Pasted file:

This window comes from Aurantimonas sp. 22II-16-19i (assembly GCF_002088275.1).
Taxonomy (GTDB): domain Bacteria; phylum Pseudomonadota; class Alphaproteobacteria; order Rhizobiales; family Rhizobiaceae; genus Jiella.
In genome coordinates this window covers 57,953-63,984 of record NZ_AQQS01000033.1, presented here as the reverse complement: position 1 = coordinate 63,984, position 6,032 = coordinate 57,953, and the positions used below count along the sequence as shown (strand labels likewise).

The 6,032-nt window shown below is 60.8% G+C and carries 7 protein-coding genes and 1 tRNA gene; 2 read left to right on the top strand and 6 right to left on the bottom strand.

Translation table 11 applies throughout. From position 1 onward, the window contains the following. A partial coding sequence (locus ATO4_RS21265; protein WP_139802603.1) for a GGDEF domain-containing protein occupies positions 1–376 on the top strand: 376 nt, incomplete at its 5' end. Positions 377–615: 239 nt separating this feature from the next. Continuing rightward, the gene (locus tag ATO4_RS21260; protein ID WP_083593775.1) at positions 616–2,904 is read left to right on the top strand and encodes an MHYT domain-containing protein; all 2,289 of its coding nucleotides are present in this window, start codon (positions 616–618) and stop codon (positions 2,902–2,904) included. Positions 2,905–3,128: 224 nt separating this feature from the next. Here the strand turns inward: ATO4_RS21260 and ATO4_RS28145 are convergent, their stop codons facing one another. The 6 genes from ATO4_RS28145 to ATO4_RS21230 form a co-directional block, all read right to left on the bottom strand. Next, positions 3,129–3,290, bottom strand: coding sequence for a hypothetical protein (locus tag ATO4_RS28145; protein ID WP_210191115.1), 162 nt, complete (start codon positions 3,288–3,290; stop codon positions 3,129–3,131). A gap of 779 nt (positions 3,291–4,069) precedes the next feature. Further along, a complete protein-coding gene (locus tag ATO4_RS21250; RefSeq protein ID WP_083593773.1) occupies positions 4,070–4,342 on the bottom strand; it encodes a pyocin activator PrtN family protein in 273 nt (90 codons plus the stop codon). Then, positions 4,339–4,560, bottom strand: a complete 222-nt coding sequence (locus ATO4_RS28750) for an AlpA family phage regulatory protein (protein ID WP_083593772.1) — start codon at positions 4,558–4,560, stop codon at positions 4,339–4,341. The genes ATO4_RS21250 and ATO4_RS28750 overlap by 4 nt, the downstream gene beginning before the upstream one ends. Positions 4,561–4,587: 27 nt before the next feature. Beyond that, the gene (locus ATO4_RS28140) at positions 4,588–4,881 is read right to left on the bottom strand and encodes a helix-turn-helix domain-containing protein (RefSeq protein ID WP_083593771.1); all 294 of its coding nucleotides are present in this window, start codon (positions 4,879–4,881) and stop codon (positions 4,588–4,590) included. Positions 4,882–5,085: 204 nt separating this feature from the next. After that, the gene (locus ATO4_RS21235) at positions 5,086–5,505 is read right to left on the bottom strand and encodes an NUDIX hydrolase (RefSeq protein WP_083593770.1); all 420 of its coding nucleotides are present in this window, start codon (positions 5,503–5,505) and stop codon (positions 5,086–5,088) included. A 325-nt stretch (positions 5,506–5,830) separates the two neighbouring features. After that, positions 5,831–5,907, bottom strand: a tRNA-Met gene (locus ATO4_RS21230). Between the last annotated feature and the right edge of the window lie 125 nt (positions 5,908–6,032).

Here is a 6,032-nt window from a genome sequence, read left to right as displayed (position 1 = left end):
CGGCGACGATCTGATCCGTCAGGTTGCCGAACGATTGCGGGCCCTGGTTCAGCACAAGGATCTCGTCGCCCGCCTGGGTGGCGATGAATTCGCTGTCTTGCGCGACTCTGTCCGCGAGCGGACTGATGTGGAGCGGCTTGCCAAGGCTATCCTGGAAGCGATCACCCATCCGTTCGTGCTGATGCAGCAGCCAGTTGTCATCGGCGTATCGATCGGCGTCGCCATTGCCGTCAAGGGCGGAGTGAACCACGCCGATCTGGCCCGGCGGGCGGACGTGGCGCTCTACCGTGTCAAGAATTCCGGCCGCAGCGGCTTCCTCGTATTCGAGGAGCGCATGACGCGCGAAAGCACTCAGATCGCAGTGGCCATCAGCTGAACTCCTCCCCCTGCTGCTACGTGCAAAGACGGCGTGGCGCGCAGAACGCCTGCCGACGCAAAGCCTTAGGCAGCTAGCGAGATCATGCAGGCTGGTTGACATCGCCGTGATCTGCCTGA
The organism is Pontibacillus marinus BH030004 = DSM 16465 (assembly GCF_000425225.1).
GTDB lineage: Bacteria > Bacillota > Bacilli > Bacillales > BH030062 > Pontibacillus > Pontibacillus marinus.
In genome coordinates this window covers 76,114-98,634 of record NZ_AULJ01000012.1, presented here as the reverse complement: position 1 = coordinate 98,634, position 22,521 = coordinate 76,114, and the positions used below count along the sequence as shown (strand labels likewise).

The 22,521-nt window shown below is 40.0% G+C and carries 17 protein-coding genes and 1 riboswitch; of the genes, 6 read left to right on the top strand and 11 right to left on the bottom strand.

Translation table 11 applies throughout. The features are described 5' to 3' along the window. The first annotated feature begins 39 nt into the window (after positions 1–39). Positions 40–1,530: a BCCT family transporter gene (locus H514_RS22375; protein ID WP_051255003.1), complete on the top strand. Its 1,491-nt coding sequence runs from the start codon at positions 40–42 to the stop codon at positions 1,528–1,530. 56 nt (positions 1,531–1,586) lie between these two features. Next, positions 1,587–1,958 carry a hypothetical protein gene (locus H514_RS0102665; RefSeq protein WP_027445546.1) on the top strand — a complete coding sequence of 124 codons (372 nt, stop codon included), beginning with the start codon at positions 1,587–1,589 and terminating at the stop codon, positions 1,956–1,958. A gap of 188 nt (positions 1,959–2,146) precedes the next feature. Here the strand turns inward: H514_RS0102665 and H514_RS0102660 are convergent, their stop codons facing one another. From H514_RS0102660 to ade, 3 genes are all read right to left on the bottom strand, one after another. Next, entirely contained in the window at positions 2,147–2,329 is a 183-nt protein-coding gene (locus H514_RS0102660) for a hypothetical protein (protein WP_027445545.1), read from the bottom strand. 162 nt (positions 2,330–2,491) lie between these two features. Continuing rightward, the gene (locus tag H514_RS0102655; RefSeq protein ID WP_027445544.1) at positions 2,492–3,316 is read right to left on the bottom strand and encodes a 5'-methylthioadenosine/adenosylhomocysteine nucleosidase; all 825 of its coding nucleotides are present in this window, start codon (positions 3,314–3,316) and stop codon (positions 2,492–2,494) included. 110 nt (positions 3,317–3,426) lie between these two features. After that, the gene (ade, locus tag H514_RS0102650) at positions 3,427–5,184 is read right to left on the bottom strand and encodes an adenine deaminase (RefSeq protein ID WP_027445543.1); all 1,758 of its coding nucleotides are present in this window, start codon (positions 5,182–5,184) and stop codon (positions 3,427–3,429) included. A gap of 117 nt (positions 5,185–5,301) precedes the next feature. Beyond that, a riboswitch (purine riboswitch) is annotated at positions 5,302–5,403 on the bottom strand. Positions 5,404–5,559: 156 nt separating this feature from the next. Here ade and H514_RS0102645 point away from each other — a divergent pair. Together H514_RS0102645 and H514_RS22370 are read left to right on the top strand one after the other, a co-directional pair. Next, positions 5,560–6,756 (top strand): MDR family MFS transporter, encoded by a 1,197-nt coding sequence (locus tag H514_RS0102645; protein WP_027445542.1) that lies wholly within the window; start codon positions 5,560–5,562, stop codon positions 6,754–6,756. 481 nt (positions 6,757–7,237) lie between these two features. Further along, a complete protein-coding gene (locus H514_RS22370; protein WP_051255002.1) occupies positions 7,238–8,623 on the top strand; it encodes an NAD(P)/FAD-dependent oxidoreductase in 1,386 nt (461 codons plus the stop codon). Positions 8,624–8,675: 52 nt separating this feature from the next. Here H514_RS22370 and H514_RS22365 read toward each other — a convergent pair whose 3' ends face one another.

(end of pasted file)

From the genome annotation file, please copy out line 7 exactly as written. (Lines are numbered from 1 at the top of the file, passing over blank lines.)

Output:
CGGCGACGATCTGATCCGTCAGGTTGCCGAACGATTGCGGGCCCTGGTTCAGCACAAGGATCTCGTCGCCCGCCTGGGTGGCGATGAATTCGCTGTCTTGCGCGACTCTGTCCGCGAGCGGACTGATGTGGAGCGGCTTGCCAAGGCTATCCTGGAAGCGATCACCCATCCGTTCGTGCTGATGCAGCAGCCAGTTGTCATCGGCGTATCGATCGGCGTCGCCATTGCCGTCAAGGGCGGAGTGAACCACGCCGATCTGGCCCGGCGGGCGGACGTGGCGCTCTACCGTGTCAAGAATTCCGGCCGCAGCGGCTTCCTCGTATTCGAGGAGCGCATGACGCGCGAAAGCACTCAGATCGCAGTGGCCATCAGCTGAACTCCTCCCCCTGCTGCTACGTGCAAAGACGGCGTGGCGCGCAGAACGCCTGCCGACGCAAAGCCTTAGGCAGCTAGCGAGATCATGCAGGCTGGTTGACATCGCCGTGATCTGCCTGA